Page:Southern Historical Society Papers volume 18.djvu/169
General Joseph Eggleston Johnston. 169
soldiers by fighting under cover habitually, and to attack only when bad position or division of the enemy's force might give us advan- tages counterbalancing that of superior numbers.' The wisdom of this course was subsequently clearly developed and fully justified.
COOLNESS AND COURAGE.
"With great decision of character he combined unrivalled cool- ness and courage. He appeared absolutely insensible to fear. The roar of cannon, the rattle of musketry, the clash of squadrons, and the shock and confusion of battle seemed to compose rather than to agitate him. His heroic courage and sublime composure enabled him in the greatest confusion of battle to readily discover the slighest weakness of his assailant and to promptly repair any mistake or disorder of his own. He watched the tide of battle with the same composure as that with which the expert chess-player watches the movements of his opponent. So calm was he amid every difficulty and so composed was he amid every danger, that what had been so eloquently said of the great Conde is eminently true of him, that those fighting around him declared that ' if they had an affair of impor- tance to transact with him they would have chosen for it that very moment when the fires of battle were raging around him, so much did his spirit appear elevated above them, and, as it were, inspired in such terrible encounters, like those lofty mountains whose summits rising above clouds and storm find their serenity in their elevation and lose not a single ray of the light by which they are enveloped.'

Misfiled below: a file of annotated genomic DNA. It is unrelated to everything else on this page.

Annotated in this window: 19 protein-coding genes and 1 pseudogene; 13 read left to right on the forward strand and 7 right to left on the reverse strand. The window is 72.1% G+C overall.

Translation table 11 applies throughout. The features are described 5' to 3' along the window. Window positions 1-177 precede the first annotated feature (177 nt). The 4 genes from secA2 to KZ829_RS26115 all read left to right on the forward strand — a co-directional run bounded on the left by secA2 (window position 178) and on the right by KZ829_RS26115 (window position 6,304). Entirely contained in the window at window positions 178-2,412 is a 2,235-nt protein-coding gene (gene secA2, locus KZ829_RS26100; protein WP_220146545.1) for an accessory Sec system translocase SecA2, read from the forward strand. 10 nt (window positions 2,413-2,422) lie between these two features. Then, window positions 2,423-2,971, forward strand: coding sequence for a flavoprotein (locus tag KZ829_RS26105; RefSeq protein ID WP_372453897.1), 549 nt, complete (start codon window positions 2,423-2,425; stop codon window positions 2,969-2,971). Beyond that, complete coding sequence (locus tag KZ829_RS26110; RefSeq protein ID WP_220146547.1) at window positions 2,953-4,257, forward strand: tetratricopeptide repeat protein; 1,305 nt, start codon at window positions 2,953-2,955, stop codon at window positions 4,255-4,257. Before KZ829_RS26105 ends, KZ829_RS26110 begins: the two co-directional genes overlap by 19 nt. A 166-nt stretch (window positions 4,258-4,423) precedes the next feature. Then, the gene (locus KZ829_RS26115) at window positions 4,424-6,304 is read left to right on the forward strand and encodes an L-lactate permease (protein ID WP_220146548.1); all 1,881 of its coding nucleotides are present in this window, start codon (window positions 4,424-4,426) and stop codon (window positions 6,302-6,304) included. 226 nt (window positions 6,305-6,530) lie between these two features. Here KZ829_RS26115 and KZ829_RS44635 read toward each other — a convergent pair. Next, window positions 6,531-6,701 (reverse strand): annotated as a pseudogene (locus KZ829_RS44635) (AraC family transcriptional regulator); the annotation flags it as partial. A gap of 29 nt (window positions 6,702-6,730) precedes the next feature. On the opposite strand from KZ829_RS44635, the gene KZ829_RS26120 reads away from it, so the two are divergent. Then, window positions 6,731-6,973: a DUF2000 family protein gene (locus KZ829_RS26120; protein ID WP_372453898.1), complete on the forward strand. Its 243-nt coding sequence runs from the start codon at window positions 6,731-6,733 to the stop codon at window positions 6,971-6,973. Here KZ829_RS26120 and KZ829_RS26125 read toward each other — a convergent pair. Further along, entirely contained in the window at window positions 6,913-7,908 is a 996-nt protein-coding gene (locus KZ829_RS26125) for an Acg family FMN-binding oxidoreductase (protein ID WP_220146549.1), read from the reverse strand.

LEAVING THE OLD ARMY.
" His battles with the Indians and his service in Mexico demon- strated those qualities of coolness and courage, skill and strategy, that so pre-eminently distinguished him as a commander. He emerged from the Mexican war adored by the army and trusted by the Government. He had but to will it and the forces of the United States would ultimately have been placed in his hands. But his ambition yielded to patriotism. Leaving behind a brilliant post and sacrificing the possibilities of a glorious future, he offered to the South his life and his sword. He was made a general in the Confed- erate army. His unwillingness to exchange his plans for those of the Administration more than once brought upon him the censure of the Government and the criticism of his friends, but neither the doubt of one nor the mistrust of the other cooled his ardor nor